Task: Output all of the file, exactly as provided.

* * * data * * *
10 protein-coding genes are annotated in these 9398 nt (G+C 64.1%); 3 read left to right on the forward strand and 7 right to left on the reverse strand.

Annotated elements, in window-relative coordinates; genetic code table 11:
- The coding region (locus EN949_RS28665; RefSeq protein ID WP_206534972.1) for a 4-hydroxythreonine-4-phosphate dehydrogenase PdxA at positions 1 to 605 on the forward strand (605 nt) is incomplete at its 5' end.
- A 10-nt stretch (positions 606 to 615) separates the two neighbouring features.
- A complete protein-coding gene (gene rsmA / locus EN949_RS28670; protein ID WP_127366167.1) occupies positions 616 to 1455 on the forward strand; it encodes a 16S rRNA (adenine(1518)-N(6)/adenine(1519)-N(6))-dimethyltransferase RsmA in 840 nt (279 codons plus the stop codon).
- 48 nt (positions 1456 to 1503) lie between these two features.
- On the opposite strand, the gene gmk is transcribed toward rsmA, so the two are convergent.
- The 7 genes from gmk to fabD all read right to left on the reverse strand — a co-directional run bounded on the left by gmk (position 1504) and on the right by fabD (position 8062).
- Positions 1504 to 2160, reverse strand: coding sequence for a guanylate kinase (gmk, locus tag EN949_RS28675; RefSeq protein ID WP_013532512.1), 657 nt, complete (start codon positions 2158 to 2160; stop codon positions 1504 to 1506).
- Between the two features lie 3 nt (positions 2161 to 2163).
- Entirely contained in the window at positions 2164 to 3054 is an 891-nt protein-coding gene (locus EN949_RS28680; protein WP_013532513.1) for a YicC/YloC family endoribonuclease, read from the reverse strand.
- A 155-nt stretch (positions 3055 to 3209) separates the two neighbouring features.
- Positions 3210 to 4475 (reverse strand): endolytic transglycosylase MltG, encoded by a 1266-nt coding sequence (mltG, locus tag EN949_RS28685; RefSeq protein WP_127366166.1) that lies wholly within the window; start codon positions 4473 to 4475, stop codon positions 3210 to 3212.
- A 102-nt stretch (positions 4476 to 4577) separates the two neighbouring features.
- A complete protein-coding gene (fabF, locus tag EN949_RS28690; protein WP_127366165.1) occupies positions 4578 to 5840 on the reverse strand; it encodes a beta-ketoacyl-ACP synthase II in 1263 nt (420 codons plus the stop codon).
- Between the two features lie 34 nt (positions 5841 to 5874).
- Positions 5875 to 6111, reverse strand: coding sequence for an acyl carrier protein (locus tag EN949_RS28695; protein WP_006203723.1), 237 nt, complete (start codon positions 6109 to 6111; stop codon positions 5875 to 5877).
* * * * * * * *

10 protein-coding genes are annotated in these 9398 nt (G+C 64.1%); 3 read left to right on the forward strand and 7 right to left on the reverse strand.

Annotated elements, in window-relative coordinates; genetic code table 11:
- The coding region (locus EN949_RS28665; RefSeq protein ID WP_206534972.1) for a 4-hydroxythreonine-4-phosphate dehydrogenase PdxA at positions 1 to 605 on the forward strand (605 nt) is incomplete at its 5' end.
- A 10-nt stretch (positions 606 to 615) separates the two neighbouring features.
- A complete protein-coding gene (gene rsmA / locus EN949_RS28670; protein ID WP_127366167.1) occupies positions 616 to 1455 on the forward strand; it encodes a 16S rRNA (adenine(1518)-N(6)/adenine(1519)-N(6))-dimethyltransferase RsmA in 840 nt (279 codons plus the stop codon).
- 48 nt (positions 1456 to 1503) lie between these two features.
- On the opposite strand, the gene gmk is transcribed toward rsmA, so the two are convergent.
- The 7 genes from gmk to fabD all read right to left on the reverse strand — a co-directional run bounded on the left by gmk (position 1504) and on the right by fabD (position 8062).
- Positions 1504 to 2160, reverse strand: coding sequence for a guanylate kinase (gmk, locus tag EN949_RS28675; RefSeq protein ID WP_013532512.1), 657 nt, complete (start codon positions 2158 to 2160; stop codon positions 1504 to 1506).
- Between the two features lie 3 nt (positions 2161 to 2163).
- Entirely contained in the window at positions 2164 to 3054 is an 891-nt protein-coding gene (locus EN949_RS28680; protein WP_013532513.1) for a YicC/YloC family endoribonuclease, read from the reverse strand.
- A 155-nt stretch (positions 3055 to 3209) separates the two neighbouring features.
- Positions 3210 to 4475 (reverse strand): endolytic transglycosylase MltG, encoded by a 1266-nt coding sequence (mltG, locus tag EN949_RS28685; RefSeq protein WP_127366166.1) that lies wholly within the window; start codon positions 4473 to 4475, stop codon positions 3210 to 3212.
- A 102-nt stretch (positions 4476 to 4577) separates the two neighbouring features.
- A complete protein-coding gene (fabF, locus tag EN949_RS28690; protein WP_127366165.1) occupies positions 4578 to 5840 on the reverse strand; it encodes a beta-ketoacyl-ACP synthase II in 1263 nt (420 codons plus the stop codon).
- Between the two features lie 34 nt (positions 5841 to 5874).
- Positions 5875 to 6111, reverse strand: coding sequence for an acyl carrier protein (locus tag EN949_RS28695; protein WP_006203723.1), 237 nt, complete (start codon positions 6109 to 6111; stop codon positions 5875 to 5877).